351 WINCHESTER
September 3, 2008, 11:40 PM
Sounds like a "case of the vapors" to me. I used to work with a black dude some time ago and he told me that's what the black ladies say when they are not feeling well.

Seriousely, I hope you will be alright. I was shooting at an indoor range one time and I guess their venetalation system wasn't working properly as I too became sick and had to leave. Never went back.

Scratchy
September 3, 2008, 11:41 PM
Do wads give off fumes?

GigaBuist
September 4, 2008, 12:08 AM
Do wads give off fumes?
Well, we're talking about paper shells here. The wadding used in them is plain 'ole felt if I recall correctly. Hardly a toxic substance.

fatelk
September 4, 2008, 12:33 AM
I had some H4895 go bad once. When I would open the can, a brown cloud of heavy, BAD smelling gas would float out. I could take it outside to air out, put the lid back on, and in a day or two it would be even worse. For the next couple years I would occasionally find a small batch of shells that had obviously been loaded with it, as they would corrode from the inside out, smell terrible if fired, and "pop" with smelly gas when pulled apart (not even good for components).

b.thomas
September 4, 2008, 01:57 AM
I've shot ammo that was as much as sixty years old several times without any ill effect.:confused:

Sackett
September 4, 2008, 03:48 AM
I can't speak to the contents of old shells, but your story reminded me of a similar experience I had last year.

I was sitting on the couch watching TV of all things, and my hand started to tingle. Then part of my face. Then- my vision started acting strange with bright flashes and a strange blind spot. This all came on over 5-10min, and the blind spot, followed by mild dizziness was the last straw. I told my wife we needed to go to the ER now because these were not 'normal' symptoms. I truly thought I was having a minor stroke, even though I hadn't yet turned 30!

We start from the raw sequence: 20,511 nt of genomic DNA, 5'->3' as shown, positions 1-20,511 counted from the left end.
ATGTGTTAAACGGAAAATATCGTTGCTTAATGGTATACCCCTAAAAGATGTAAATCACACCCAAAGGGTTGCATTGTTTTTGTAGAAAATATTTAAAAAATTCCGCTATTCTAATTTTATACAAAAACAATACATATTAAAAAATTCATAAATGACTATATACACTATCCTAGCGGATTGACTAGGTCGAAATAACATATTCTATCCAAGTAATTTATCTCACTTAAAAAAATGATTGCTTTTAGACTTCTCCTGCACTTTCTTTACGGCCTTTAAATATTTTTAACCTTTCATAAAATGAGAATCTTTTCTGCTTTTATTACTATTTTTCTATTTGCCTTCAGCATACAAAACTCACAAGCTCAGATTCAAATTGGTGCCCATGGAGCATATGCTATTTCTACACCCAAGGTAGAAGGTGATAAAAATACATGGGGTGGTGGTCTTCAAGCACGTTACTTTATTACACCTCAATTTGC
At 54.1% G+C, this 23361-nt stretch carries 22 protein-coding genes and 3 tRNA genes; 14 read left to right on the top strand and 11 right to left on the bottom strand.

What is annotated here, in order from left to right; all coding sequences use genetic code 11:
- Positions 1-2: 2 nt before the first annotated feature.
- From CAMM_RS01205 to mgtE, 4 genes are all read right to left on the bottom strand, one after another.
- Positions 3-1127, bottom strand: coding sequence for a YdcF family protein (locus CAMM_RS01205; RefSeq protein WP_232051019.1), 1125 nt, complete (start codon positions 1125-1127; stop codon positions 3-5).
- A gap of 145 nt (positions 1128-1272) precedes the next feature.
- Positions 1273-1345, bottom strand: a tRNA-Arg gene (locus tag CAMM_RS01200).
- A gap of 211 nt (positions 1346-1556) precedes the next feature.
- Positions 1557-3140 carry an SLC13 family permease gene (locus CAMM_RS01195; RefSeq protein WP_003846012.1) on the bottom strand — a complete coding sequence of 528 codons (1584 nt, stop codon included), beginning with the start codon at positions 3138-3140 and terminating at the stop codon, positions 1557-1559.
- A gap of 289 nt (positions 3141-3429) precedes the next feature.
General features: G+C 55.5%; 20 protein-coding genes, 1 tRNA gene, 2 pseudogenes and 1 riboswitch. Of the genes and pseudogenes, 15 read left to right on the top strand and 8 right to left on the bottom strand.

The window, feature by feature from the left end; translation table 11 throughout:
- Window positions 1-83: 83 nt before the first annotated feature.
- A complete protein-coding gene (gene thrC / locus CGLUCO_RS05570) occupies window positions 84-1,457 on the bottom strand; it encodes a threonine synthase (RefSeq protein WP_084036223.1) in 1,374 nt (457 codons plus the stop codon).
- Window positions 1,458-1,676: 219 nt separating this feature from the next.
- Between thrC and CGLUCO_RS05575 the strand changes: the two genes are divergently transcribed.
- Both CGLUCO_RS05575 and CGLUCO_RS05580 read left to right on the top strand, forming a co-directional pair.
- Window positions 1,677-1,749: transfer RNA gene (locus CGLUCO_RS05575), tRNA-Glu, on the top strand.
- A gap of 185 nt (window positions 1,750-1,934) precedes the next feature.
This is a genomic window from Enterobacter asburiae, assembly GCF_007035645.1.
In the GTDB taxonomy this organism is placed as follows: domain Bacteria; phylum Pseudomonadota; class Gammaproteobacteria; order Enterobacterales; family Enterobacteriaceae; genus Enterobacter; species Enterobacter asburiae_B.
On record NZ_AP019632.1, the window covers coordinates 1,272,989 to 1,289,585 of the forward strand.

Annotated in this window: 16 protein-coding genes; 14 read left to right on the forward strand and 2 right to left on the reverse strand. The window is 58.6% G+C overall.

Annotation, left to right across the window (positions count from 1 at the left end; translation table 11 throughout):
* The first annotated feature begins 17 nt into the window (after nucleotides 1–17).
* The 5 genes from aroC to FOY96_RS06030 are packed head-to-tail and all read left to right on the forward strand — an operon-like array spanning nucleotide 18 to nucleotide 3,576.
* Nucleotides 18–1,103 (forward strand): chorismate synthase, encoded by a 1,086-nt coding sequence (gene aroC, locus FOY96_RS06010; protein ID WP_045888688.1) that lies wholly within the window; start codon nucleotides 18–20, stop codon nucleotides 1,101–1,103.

2hrs later (we are in the socialist republic of CA after all) it was diagnosed as a Migraine Headache! Never happened before, and I only had one after that. The headache itself was very mild compared to the symptoms, and it turns out that any number of things are "triggers" (let's keep this gun related) for Migraines. Mine may have been a particular red wine I was drinking at the time, coupled with a caustic work environment (i.e.-stress).

This doesn't necessarily explain your pupils, but the other symptoms are very similar. Here are some other triggers for migraines:

"stress, sleep disturbances, fasting, hormones, bright or flickering lights, odors, cigarette smoke, alcohol, aged cheeses, chocolate, monosodium glutamate, nitrites, aspartame, and caffeine."

Maybe they should include old gunsmoke?

Anyway, I'm glad you're better today and hope it's a one-time thing.

Cosmoline
September 4, 2008, 03:56 AM
All vapors from smokeless powder should be considered toxic. They contain heavy metals and a number of nasty compounds. That's why indoor ranges need to be well ventilated. If you are exposed long enough you can indeed develop high lead levels.

I suppose it's also possible to have an allergic reaction to some compound in a particular form of powder. But AFAIK there is nothing extra toxic about old shells.

Eric F
September 4, 2008, 07:05 AM
Psilocybin ("magic") mushrooms will dilate your pupils, not constrict them.
I know that, I was just giving an example of another fungus/mold that can affect you. There are many molds that work in diffrent ways.

LKB3rd
September 4, 2008, 07:09 AM
Did you tell the doctor about firing the old ammo? It seems to me to be the simplest explanation, when you inhaled the smoke, then immediately got sick, that it had something to do with that.

csay
September 4, 2008, 07:40 AM
With all things being considered, the doctor thought the shells were the most likely cause. I don't know if it was the powder in the shell, mold or perhaps something had absorbed into the shells over the years. I just know that it was almost immediately after that when I started feeling ill. I never had any pain. I don't know if I was delusional, cause I really can't explain my mental state. I just felt like I was losing my mind or something. I had never felt this way before. My wife was afraid to even drive me cause of the way that I was looking at her. After thinking back, I started coming out of this once they started giving me 100% oxygen. I have since had no signs of this ever happening. My wife spoke to my hunting buddy's wife to let her know what had happened. She said that he had come home as soon as he dropped me off, felt really sleepy, and went to sleep for several hours. Totally unlike him to do that. He was sitting next to me when I fired the shells.